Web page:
Christie leads in early New Hampshire primary poll

Alexis Levinson | Political Reporter

New Jersey Gov. Chris Christie is New Hampshire Republicans’ top choice for a 2016 presidential nominee, outpacing Kentucky Sen. Rand Paul in a new poll from the “first in the nation” primary state.

A Granite State Poll released Wednesday afternoon found Christie handily beating the rest of the Republican field with 21 percent of the vote. Paul, who led the last Granite State Poll in April with 15 percent of the vote is now in second place with 16 percent of the vote. Former Florida Gov. Jeb Bush is the only other candidate in double digits, with 10 percent of likely primary voters calling him their first choice.

Fortunes have fallen for Florida Sen. Marco Rubio, who tied Paul for the lead in the April poll: he now sits in fifth place with a mere six percent of New Hampshire primary voters favoring him, behind House Budget Committee Chairman Paul Ryan, who is at eight percent.

Texas Sen. Ted Cruz, former Pennsylvania Sen. Rick Santorum, and Texas Gov. Rick Perry are tied with four percent, and Wisconsin Gov. Scott Walker gets two percent. Louisiana Gov. Bobby Jindal, Ohio Sen. Rob Portman, and Ohio Gov. John Kasich get less than one percent.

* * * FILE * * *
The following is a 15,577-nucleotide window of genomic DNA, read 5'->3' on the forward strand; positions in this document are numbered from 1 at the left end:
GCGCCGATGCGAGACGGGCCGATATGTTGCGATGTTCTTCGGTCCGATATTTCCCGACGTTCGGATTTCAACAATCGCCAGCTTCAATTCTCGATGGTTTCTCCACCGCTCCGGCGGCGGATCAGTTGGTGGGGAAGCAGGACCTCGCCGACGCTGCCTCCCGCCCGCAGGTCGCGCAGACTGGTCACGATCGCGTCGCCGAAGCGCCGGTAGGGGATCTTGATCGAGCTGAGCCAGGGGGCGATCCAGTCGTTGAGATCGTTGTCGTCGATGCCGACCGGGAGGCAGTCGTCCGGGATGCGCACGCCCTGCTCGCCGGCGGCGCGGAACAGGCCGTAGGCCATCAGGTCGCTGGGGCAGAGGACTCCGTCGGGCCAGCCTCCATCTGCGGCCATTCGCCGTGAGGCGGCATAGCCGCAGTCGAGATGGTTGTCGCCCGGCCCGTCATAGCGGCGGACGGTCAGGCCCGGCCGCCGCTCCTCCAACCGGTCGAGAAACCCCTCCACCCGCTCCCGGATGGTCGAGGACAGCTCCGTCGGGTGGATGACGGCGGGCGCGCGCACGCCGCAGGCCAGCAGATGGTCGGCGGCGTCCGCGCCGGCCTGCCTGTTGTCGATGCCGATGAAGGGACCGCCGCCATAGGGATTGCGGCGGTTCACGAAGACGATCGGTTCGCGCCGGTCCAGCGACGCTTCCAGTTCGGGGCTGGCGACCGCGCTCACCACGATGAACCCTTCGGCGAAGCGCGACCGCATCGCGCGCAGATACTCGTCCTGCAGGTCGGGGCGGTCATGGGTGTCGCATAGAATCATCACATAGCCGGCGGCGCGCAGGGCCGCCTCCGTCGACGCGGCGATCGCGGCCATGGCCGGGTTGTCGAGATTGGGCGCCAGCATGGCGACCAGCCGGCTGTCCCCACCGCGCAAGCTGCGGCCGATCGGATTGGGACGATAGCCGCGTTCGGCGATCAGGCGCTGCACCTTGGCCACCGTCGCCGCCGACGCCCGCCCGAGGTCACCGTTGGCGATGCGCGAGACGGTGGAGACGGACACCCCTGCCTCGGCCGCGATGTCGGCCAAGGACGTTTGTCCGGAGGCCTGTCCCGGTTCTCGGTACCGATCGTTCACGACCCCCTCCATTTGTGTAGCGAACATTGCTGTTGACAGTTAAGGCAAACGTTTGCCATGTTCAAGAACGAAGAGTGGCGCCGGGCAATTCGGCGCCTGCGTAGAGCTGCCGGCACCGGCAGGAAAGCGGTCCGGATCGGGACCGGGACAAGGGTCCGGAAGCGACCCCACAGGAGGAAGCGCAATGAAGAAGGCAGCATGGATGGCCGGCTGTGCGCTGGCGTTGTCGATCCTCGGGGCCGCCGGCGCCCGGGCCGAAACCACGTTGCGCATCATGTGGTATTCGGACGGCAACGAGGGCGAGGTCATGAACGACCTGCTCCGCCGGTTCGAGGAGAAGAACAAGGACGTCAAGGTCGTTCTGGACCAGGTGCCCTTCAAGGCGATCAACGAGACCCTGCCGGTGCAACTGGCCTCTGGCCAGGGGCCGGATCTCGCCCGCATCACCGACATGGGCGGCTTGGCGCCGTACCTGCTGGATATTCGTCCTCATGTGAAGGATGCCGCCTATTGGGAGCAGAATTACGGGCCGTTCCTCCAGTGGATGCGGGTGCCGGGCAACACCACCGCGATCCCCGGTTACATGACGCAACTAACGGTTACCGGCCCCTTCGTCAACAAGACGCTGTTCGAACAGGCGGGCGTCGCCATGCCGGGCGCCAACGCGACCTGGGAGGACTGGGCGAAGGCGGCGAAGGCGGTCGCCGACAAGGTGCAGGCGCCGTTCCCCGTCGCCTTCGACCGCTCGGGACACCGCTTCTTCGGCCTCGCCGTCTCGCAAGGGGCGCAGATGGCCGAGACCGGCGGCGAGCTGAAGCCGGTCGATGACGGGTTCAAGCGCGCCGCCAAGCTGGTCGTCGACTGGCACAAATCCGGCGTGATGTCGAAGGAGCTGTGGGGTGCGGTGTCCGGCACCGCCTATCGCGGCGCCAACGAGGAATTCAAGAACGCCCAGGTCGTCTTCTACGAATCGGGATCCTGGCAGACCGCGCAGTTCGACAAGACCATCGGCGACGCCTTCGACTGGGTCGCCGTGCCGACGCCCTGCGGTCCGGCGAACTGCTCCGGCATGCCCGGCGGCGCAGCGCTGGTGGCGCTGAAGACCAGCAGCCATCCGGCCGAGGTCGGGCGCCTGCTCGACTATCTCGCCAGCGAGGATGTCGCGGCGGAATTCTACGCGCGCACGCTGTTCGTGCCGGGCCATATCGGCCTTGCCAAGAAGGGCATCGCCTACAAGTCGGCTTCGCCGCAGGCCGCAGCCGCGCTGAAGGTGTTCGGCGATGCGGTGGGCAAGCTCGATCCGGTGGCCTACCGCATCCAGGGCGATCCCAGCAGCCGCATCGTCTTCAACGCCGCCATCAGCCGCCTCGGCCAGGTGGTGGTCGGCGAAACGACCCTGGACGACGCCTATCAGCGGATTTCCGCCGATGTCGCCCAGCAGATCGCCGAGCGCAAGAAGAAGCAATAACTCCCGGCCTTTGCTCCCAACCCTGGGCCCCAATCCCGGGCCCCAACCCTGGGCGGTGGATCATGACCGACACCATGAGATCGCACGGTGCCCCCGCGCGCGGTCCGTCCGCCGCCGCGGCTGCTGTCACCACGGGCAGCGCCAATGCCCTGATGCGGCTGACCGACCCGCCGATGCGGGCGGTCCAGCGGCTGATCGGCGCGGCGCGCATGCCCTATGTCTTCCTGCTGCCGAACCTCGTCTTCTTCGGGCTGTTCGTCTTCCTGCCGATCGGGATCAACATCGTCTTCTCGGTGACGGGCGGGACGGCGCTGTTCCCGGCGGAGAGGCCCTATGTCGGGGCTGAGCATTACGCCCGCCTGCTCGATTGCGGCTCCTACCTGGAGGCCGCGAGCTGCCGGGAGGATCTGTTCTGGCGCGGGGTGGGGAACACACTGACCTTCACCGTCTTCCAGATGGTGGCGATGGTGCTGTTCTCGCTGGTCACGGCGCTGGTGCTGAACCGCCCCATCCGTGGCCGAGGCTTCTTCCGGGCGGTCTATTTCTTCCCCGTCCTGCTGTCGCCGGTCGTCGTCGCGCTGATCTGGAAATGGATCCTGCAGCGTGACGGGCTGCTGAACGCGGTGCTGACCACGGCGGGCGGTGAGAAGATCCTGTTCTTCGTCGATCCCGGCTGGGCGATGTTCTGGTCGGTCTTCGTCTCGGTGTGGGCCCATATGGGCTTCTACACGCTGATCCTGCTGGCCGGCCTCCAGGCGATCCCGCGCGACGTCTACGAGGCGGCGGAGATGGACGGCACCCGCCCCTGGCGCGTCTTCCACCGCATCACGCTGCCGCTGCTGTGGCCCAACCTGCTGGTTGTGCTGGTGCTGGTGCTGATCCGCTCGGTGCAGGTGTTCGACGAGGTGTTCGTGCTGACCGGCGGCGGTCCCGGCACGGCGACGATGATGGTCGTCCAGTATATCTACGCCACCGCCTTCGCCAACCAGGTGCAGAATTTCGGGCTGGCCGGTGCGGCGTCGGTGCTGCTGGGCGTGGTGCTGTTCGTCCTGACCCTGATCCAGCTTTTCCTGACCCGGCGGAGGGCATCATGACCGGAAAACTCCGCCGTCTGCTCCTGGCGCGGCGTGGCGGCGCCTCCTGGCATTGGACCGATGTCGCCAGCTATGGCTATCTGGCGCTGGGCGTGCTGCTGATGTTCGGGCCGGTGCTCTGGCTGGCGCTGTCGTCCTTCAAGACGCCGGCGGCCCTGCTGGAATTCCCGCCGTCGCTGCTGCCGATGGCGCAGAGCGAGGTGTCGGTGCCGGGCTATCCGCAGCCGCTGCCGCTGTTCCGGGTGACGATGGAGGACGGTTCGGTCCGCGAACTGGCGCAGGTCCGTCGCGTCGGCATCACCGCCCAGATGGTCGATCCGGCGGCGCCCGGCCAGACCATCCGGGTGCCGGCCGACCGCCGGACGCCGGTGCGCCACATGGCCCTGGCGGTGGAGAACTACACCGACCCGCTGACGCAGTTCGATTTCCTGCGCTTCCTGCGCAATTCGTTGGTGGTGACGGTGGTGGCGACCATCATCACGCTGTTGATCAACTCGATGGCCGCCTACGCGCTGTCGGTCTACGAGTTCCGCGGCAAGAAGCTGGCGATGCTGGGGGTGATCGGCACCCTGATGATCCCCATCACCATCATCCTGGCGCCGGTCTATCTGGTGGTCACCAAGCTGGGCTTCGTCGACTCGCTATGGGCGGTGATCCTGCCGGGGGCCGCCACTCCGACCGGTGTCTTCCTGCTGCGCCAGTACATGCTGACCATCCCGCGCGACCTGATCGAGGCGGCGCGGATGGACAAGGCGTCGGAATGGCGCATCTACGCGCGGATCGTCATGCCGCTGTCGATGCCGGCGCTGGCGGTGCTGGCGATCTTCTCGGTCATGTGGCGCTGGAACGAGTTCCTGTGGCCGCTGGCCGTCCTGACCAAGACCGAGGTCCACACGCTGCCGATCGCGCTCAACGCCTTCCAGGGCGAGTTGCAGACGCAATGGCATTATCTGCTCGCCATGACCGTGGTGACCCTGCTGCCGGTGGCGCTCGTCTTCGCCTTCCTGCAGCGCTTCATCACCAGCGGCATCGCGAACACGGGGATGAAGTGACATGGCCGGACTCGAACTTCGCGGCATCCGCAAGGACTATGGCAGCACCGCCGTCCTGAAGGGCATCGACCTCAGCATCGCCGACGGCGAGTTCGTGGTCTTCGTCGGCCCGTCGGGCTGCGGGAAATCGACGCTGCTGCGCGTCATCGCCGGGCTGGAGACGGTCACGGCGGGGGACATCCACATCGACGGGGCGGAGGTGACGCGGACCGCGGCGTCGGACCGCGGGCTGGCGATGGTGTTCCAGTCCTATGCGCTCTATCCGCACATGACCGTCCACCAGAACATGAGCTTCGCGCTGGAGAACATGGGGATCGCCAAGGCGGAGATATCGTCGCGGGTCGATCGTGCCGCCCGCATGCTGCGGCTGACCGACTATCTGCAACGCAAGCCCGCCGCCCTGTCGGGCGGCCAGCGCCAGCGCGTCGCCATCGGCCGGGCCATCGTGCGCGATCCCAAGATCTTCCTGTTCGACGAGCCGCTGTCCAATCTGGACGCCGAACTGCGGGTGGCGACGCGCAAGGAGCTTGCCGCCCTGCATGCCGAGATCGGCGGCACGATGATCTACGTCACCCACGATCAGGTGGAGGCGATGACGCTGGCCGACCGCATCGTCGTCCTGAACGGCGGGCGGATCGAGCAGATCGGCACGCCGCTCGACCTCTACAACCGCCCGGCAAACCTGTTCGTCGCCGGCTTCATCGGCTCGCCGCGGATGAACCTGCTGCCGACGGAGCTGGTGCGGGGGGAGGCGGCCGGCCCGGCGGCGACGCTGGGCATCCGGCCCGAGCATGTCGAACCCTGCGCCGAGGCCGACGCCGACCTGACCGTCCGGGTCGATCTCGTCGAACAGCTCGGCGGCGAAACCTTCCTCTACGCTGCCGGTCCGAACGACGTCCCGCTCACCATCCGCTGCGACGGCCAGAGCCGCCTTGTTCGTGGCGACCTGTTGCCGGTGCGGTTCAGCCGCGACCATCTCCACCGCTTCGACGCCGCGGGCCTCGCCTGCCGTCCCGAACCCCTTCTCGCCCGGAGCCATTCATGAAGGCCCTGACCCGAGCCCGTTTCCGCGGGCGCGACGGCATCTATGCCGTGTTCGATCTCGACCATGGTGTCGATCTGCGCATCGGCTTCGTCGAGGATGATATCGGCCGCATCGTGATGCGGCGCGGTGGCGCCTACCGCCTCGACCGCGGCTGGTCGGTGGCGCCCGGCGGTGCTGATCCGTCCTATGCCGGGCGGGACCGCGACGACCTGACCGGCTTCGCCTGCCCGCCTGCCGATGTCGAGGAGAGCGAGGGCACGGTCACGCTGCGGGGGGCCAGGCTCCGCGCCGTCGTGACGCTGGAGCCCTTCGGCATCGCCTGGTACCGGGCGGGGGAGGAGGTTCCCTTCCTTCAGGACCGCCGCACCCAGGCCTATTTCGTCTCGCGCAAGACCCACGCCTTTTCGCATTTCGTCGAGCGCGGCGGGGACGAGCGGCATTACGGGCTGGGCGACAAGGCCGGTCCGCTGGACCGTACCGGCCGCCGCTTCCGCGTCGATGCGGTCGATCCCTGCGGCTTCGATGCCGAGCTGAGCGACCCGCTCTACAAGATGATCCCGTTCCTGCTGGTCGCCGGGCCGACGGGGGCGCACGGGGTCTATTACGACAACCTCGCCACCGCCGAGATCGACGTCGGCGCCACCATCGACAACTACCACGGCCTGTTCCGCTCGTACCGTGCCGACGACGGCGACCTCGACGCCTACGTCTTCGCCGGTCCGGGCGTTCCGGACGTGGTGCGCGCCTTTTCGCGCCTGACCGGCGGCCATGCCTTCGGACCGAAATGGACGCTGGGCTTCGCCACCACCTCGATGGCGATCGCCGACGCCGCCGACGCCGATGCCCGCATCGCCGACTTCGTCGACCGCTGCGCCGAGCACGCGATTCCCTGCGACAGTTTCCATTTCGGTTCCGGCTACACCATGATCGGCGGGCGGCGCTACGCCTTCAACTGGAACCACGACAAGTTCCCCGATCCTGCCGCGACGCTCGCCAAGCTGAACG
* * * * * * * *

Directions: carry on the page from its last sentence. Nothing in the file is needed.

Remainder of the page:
Rubio’s popularity among voters has also slid since the last poll, falling from 59 percent favorable to 47 percent favorable.

Ryan is the most popular, with 66 percent saying they have a favorable opinion of him, while 18 percent say they have an unfavorable one.

This is just an early snapshot. Ninety-three percent of likely Republican primary voters say they are still undecided about who they will vote for three years from now.

On the Democratic side, Hillary Clinton is the prohibitive frontrunner: She is the top choice of 62 percent of likely Democratic primary voters. No other potential candidate even breaks double digits.

The poll was taken from July 18 through July 29 and surveyed 200 likely Republican primary voters, with a margin of error of plus or minus 6.9 percentage points. The Democratic portion is based on a sample of 190 likely Democratic primary voters and has a margin of error of plus or minus 7.1 percentage points.

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